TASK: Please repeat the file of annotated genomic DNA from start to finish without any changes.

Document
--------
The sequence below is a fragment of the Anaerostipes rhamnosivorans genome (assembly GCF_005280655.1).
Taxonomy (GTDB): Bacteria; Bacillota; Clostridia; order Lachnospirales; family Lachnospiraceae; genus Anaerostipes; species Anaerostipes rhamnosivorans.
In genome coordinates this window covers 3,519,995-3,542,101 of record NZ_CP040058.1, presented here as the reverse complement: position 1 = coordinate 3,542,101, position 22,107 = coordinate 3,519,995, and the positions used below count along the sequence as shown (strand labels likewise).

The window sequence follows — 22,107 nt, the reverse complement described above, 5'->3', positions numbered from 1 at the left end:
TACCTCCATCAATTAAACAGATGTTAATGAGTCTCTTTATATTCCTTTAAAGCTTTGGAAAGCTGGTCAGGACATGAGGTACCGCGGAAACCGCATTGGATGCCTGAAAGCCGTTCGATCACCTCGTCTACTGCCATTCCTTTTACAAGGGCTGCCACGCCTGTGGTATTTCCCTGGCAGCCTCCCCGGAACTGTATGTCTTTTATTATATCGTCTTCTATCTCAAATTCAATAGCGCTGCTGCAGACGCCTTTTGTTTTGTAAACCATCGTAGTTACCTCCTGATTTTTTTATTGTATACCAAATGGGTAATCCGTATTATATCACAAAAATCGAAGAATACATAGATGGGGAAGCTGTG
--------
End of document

The sequence below is a fragment of the Anaerostipes rhamnosivorans genome (assembly GCF_005280655.1).
Taxonomy (GTDB): Bacteria; Bacillota; Clostridia; order Lachnospirales; family Lachnospiraceae; genus Anaerostipes; species Anaerostipes rhamnosivorans.
In genome coordinates this window covers 3,519,995-3,542,101 of record NZ_CP040058.1, presented here as the reverse complement: position 1 = coordinate 3,542,101, position 22,107 = coordinate 3,519,995, and the positions used below count along the sequence as shown (strand labels likewise).

The window sequence follows — 22,107 nt, the reverse complement described above, 5'->3', positions numbered from 1 at the left end:
TACCTCCATCAATTAAACAGATGTTAATGAGTCTCTTTATATTCCTTTAAAGCTTTGGAAAGCTGGTCAGGACATGAGGTACCGCGGAAACCGCATTGGATGCCTGAAAGCCGTTCGATCACCTCGTCTACTGCCATTCCTTTTACAAGGGCTGCCACGCCTGTGGTATTTCCCTGGCAGCCTCCCCGGAACTGTATGTCTTTTATTATATCGTCTTCTATCTCAAATTCAATAGCGCTGCTGCAGACGCCTTTTGTTTTGTAAACCATCGTAGTTACCTCCTGATTTTTTTATTGTATACCAAATGGGTAATCCGTATTATATCACAAAAATCGAAGAATACATAGATGGGGAAGCTGTG